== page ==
Oahu and Neighbor Islands

The island of Hawaii not only covers 63 percent of the state's entire land area but is still growing through volcanic activity. I cannot recall any other place where the elemental forces of earth-building are so clear to see. Volcanic fumes leak out from a thousand orifices, and along great sweeps of the coastline one sees immense flows of hardened lava from outbreaks of the last few decades. One flow in 1960 added some 500 acres to the eastern coast. Mauna Loa (13,677 feet above sea level) is the world's most active present-day volcano. This mountain's volcanic activity has been going on over so many eons of time that its land mass of 2,000 square miles above the ocean make it the largest single mountain in the world. Its now dormant neighbor, snow-clad Mauna Kea (elevation 13,784), is believed to be the world's largest mountain in height, assuming one counts the rise both below and above the sealine.

While most of the volcanic eruptions pose little immediate danger to human life, they have wiped out villages in recent times, and there are continual fears that the prosperous city of Hilo on Hawaii's east coast could one day be damaged or wiped out by rifts from Mauna Loa's flank. There is little the city can do in defense or prevention. In the meantime, Hilo thrives as a sugar-loading port, county seat, and tourist center. It is a reflection of Honolulu's dominance that this little city is actually second largest in the entire state.

In the prevailing pattern of the archipelago, the Big Island has a verdant, moist northeastern side where the trade winds deposit the burden of clouds blown in over thousands of miles of open sea. The southwestern flank, by contrast, is dry and hot. Within a few miles, one can find tropical rain forest and prime agricultural land, misty plateaus and true desert. Sugar cane and cattle ranching are the traditional and still important farm industries, but Hawaii has long been America's leading orchid center and is unique in the U.S. for coffee growing along its eastern Kona coast. Now there is also a prosperous business in macadamia nut growing. Hawaii may make a lot of money over the long run from harvesting of its vast hardwood forests.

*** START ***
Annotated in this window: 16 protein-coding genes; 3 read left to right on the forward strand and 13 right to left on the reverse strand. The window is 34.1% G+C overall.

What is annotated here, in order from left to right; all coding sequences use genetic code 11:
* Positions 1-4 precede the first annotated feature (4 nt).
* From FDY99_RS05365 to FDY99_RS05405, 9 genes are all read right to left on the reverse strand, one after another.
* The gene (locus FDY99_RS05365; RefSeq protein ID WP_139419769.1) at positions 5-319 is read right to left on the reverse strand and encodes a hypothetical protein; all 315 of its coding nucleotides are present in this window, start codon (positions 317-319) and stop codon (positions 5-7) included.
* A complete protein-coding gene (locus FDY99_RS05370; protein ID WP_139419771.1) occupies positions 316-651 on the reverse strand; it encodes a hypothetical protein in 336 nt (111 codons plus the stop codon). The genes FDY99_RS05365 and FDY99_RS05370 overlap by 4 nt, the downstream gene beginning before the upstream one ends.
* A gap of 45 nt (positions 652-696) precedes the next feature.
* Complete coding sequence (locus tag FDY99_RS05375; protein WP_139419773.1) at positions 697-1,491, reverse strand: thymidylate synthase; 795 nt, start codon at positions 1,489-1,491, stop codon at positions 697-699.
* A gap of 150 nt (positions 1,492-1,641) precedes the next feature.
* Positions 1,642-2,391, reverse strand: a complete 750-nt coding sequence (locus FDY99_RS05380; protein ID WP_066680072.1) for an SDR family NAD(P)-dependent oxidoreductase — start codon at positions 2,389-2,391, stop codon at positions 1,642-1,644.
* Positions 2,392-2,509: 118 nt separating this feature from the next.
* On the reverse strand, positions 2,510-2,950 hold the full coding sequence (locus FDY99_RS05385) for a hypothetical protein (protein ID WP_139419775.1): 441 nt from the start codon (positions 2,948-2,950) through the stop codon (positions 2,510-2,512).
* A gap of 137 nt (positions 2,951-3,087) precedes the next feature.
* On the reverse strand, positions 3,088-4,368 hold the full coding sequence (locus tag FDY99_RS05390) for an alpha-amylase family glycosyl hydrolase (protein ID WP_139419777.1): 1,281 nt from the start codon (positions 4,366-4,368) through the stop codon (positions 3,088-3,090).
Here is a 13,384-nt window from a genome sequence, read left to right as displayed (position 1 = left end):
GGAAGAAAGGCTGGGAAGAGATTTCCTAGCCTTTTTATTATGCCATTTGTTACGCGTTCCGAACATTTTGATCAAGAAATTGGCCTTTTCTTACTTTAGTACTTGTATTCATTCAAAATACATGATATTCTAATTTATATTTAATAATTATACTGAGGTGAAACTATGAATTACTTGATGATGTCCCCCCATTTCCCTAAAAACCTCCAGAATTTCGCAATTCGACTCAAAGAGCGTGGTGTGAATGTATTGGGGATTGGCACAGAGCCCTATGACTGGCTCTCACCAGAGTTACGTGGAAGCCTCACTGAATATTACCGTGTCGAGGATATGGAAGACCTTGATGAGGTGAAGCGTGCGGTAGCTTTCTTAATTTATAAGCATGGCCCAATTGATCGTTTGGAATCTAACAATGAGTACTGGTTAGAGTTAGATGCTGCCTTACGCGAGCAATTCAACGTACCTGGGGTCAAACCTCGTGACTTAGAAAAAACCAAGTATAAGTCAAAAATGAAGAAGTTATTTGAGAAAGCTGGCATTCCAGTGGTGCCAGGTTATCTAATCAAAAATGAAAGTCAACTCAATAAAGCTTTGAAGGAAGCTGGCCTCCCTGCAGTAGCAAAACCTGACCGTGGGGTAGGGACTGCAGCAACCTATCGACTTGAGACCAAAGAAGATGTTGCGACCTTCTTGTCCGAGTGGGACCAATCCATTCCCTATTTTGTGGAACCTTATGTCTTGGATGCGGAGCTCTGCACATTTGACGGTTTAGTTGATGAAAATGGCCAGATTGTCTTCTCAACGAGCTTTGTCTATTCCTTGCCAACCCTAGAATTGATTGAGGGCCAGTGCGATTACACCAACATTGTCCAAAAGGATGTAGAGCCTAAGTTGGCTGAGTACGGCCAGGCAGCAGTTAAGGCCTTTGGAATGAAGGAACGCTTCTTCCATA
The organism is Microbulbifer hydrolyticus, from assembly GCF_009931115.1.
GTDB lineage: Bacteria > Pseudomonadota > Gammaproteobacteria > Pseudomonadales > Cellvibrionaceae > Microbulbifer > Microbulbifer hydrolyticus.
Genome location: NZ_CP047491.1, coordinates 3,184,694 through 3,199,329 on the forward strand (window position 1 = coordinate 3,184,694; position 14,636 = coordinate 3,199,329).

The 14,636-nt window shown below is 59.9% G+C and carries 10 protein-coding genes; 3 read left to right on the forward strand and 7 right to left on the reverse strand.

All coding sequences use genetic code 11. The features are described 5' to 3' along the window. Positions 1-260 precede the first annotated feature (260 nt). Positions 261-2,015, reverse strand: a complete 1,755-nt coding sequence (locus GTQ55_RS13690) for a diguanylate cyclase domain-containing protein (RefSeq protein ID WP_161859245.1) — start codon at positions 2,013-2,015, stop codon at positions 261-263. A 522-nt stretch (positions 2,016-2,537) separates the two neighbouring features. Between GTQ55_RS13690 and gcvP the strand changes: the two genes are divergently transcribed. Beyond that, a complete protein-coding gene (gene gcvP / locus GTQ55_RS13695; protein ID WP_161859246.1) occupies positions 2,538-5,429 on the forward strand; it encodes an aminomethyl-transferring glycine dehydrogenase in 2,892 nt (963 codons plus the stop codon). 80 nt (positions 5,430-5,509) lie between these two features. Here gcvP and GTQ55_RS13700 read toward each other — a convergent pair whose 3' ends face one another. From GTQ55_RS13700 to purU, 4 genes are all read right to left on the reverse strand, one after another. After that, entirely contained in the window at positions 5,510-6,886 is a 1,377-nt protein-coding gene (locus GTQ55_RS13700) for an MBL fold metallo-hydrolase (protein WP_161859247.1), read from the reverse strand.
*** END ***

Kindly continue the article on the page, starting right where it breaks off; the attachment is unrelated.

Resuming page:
The Big Island's two big economic advances of recent years, however, have sprung from tourism. The first was the opening of Laurance Rockefeller's Mauna Kea Beach Hotel and golf course on the and South Kobola Coast. Land for the resort was sliced from the Parker Ranch, outranked in size only by the King spread in Texas. Travel writers who have had the time and money to go there report that the resort may be the most lavish on earth. Mauna Kea's setback architecture blends with rather than dominates the terrain, and the building contains a collection of fine Asian art. The guest is offered "rest, quiet, excellent food and absolute seclusion," and the diversions for the more adventurous range from golf on breathtaking occanside courses to "women, surfing, skin diving, tennis, wild boar hunting, pheasant shooting, or the great deep-sea fishing only lo miles away." With my time limited, I chose to visit volcanos and little seashore towns instead; perhaps it was a poor decision.

The Big Island's second big boost came from the start of direct jet flights between Hilo and the West Coast. A tour pattern developed in which Hilo became a popular exit gateway for tourists on their way back to the mainland, beginning the first major challenge to Oahu's monopoly on tourist days and dollars. Adverse reaction to the overcrowding of Honolulu has also contributed to interest in the numerous resort and land developments on Hawaii and other Neighbor Islands.

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